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Mac OS X for Java Geeksby Will Iverson
Synopses & Reviews
Mac OS X for Java Geeks delivers a complete and detailed look at the Mac OS X platform, geared specifically toward Java developers. Programmers using the 10.2 (Jaguar) release of Mac OS X and the new JDK 1.4 have unprecedented new functionality available to them. Whether you are a Java newbie who is working your way through Java Swing and classpath issues, or a Java guru who is comfortable with digital media, reflection and J2EE, this book will teach you how to get around on Mac OS X. You'll also get the latest information on how to build applications that run seamlessly (and identically)on Windows, Linux, Unix and the Mac.
Book News Annotation:
Intended for experienced Java developers comfortable with Swing, this guide explores the technical underpinnings of the Mac OS X Java implementation, Apple's various additions to the Java platform, and the potential pitfalls of writing applications intended for multiple platforms. The second half describes client applications delivered via the web, the QuickTime API, SQL databases, and the process of creating Enterprise JavaBeans on Mac OS X.
Annotation ©2004 Book News, Inc., Portland, OR (booknews.com)
This work delivers a complete and detailed look at the OS X platform for Java development. It is a thorough guide for both new and experienced Java developers who want to create cross-platform applications that take advantage of Mac OS X's functionality.
Mac OS X for Java Geeks delivers a complete and detailed look at the Mac OS X platform, geared specifically at Java developers. Programmers using the 10.2 (Jaguar) release of Mac OS X, and the new JDK 1.4, have unprecedented new functionality available to them. Whether you are a Java newbie, working your way through Java Swing and classpath issues, or you are a Java guru, comfortable with digital media, reflection, and J2EE, this book will teach you how to get around on Mac OS X. You'll also get the latest information on how to build applications that run seamlessly, and identically, on Windows, Linux, Unix, and the Mac.The book begins by laying out the Mac OS X tool set, from the included Java Runtime Environment to third-party tools IDEs and Jakarta Ant. You'll then be brought up to speed on the advanced, Mac-specific extensions to Java, including the spelling framework, speech framework, and integration with QuickTime. In addition to clear explanations of these extensions, you'll learn how to write code that falls back to non-Mac specific code when it runs on other platforms, keeping your application portable.Once you have the fundamentals of the Mac OS X Java platform in hand, this book takes you beyond the basics. You'll learn how to get the Apache web server running, and supplement it with the Jakarta Tomcat JSP and servlet container. JSPs and servlets running on Mac OS X are covered, as is installation and connectivity to a database. Once you have your web applications up and running, you'll learn how to interface them with EJBs, as running the JBoss application server on Mac OS X is covered. Finally, the latest developments in web services, including XML-RPC and SOAP, are found within.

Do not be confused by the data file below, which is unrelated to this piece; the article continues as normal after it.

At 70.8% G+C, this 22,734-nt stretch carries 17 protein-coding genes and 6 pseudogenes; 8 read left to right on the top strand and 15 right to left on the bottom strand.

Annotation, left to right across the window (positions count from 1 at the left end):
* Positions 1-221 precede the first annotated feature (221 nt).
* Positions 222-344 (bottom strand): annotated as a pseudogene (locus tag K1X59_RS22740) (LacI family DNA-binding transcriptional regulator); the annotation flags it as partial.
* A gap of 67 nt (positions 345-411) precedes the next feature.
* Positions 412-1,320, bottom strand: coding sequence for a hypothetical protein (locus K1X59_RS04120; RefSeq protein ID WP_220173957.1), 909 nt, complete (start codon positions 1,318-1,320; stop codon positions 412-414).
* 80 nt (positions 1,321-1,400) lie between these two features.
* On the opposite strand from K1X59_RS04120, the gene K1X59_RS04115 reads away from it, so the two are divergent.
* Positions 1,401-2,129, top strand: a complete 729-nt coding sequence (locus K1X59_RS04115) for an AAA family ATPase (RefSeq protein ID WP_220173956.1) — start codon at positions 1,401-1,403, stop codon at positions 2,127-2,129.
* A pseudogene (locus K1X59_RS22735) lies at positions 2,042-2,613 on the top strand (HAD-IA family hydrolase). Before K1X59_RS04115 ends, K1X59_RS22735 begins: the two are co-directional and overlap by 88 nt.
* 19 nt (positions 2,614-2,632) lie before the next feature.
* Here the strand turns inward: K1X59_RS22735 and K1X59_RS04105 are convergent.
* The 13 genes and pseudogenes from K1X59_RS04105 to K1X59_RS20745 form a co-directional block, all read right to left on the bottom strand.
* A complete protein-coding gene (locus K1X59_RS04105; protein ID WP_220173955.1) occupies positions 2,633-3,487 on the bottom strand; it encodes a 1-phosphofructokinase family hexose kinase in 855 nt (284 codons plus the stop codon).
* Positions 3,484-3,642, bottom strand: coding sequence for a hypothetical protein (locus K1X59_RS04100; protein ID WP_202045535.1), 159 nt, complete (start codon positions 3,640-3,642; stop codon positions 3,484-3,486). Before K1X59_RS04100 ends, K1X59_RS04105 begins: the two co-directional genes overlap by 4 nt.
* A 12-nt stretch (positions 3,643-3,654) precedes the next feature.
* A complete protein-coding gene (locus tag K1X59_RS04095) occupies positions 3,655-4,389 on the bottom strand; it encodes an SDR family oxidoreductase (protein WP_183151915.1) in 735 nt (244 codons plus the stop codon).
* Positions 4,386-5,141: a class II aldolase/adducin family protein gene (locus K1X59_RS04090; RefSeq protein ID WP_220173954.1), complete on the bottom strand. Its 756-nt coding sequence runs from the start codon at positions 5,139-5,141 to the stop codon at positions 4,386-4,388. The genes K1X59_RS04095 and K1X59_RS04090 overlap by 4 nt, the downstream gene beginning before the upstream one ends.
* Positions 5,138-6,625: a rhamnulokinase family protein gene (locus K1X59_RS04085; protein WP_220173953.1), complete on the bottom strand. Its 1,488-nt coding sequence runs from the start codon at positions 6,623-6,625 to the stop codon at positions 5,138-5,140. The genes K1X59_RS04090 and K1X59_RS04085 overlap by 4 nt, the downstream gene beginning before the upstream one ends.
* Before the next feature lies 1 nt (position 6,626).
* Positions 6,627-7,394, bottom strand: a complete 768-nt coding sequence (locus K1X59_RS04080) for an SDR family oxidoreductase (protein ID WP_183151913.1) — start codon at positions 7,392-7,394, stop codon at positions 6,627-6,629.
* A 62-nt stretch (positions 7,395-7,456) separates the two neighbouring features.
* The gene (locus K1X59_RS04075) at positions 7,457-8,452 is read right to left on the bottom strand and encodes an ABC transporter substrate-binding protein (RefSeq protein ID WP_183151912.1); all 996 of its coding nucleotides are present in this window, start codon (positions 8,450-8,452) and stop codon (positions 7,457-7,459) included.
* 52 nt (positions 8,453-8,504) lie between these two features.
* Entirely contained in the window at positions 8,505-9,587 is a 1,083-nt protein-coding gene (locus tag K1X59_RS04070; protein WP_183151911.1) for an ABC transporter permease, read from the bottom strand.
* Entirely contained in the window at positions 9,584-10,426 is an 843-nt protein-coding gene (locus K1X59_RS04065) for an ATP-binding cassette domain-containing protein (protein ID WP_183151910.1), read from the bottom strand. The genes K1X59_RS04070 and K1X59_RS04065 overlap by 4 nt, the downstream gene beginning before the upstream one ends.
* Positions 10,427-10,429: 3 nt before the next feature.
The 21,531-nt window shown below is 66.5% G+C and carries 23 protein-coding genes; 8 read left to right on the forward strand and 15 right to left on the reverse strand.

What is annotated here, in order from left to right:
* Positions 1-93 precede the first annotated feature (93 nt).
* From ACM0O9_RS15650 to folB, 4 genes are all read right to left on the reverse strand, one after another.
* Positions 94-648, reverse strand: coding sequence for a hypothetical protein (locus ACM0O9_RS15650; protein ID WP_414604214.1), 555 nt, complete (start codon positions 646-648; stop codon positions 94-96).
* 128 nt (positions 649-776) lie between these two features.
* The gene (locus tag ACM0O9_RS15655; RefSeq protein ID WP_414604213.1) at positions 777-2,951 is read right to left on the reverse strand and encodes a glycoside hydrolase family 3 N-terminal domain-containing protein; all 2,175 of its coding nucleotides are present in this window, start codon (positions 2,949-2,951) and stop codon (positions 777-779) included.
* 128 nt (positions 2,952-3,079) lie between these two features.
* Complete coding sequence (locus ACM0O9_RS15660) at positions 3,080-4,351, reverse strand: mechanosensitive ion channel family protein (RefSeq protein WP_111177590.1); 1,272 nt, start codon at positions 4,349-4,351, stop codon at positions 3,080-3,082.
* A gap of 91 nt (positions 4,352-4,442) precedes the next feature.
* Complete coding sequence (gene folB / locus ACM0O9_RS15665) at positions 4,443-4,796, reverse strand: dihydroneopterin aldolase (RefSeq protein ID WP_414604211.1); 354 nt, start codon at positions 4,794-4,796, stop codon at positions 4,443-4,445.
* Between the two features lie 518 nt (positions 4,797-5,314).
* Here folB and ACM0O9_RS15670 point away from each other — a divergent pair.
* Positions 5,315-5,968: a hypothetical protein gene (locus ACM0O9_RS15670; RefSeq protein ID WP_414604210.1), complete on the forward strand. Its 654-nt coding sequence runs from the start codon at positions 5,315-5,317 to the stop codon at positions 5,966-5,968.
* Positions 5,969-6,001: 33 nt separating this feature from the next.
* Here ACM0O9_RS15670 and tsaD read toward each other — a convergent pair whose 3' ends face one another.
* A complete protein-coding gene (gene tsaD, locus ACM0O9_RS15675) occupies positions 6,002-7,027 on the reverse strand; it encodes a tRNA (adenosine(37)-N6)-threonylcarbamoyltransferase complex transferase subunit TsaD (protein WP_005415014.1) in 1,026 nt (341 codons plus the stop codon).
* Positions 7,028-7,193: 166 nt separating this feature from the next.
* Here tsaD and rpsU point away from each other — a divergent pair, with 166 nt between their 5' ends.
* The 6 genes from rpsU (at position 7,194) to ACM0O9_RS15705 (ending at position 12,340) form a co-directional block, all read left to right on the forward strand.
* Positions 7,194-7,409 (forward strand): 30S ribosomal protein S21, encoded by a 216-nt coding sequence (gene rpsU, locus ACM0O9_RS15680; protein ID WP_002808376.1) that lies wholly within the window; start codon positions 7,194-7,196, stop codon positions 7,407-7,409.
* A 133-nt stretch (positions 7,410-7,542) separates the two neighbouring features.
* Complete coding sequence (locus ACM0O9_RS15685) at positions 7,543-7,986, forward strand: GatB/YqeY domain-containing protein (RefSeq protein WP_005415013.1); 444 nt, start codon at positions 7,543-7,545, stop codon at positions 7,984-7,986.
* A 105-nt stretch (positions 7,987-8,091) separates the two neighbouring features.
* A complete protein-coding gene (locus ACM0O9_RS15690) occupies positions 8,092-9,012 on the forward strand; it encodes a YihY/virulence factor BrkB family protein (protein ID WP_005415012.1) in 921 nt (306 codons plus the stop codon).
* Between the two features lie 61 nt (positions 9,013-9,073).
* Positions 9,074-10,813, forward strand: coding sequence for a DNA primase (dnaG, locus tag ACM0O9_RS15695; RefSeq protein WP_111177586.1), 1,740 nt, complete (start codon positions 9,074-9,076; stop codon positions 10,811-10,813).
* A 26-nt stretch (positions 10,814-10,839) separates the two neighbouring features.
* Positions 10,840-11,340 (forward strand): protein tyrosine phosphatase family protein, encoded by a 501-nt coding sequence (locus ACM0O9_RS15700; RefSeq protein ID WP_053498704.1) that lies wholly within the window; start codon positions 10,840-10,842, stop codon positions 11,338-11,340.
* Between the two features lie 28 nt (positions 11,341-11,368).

About the Author
Hibernate: A J2EE Developer' s GuideHibernate: A J2EE Developer' s GuideAbout the Author
Will Iverson has been working in the computer and information technology field professionally since 1990. His diverse background includes developing statistical applications to analyze data from the NASA space shuttle, product management for Apple Computer, and developer relations for Symantec VisualCafé . For nearly five years, Will ran an independent J2EE consulting company with a variety of clients, including Sun, BEA, and Canal+ Technologies. Will currently serves as the application development practice manager for SolutionsIQ. Will lives in Seattle, Washington.© Copyright Pearson Education. All rights reserved.
Table of Contents
Preface; Organization; Conventions Used in This Book; Comments and Questions; Acknowledgments; Chapter 1: Getting Oriented; 1.1 All Those Confusing Names; 1.2 Why Now?; Chapter 2: Apple's Java Platform; 2.1 Apple JVM Basics; 2.2 Apple's JVM Directory Layout; 2.3 Additional APIs and Services; 2.4 Going Forward; Chapter 3: Java Tools; 3.1 Terminal; 3.2 Code Editors; 3.3 Jakarta Ant; 3.4 Additional Tools; Chapter 4: GUI Applications; 4.1 Swing and Aqua; 4.2 An Example Swing Application; Chapter 5: Apple Extensions; 5.1 The Mac OS X Finder; 5.2 Native Access; Chapter 6: Cross-Platform Programming; 6.1 GUI Construction; 6.2 New Line; 6.3 File Encoding; 6.4 Threading; 6.5 File Separator; 6.6 Testing Cross-Platform Compatibility; 6.7 For More Information; Chapter 7: Standalone Applications; 7.1 Packaging; 7.2 JAR Files; 7.3 Application Bundles; 7.4 Building an Application from Scratch; 7.5 MRJAppBuilder; 7.6 Next Steps; Chapter 8: Web-Delivered Applications; 8.1 Applets; 8.2 Java Web Start; 8.3 GUI Application Delivery Comparison; 8.4 Next Steps; Chapter 9: The Mac OS X Speech Framework; 9.1 The Speech API; 9.2 Putting Speech to Work; Chapter 10: QuickTime for Java; 10.1 Getting Started; 10.2 The QuickTime API; 10.3 The SimplePlayer Application; Chapter 11: The Mac OS X Spelling Framework; 11.1 Getting Set Up; 11.2 The Spelling API; 11.3 Spelling in Action; Chapter 12: Databases; 12.1 Basic Concepts; 12.2 Mac OS X Databases; 12.3 Next Steps; Chapter 13: Servlets, JSP, and Tomcat; 13.1 Apache Tomcat; 13.2 Database-Driven JSP Applications; 13.3 Frontending Tomcat with Apache; 13.4 Next Steps; Chapter 14: EJB and JBoss; 14.1 JBoss; 14.2 Getting Started with J2EE; 14.3 Pushing the Envelope; Chapter 15: Web Services; 15.1 RPC; 15.2 XML-RPC; 15.3 SOAP; 15.4 Additional Reading; 15.5 Final Thoughts; Colophon;
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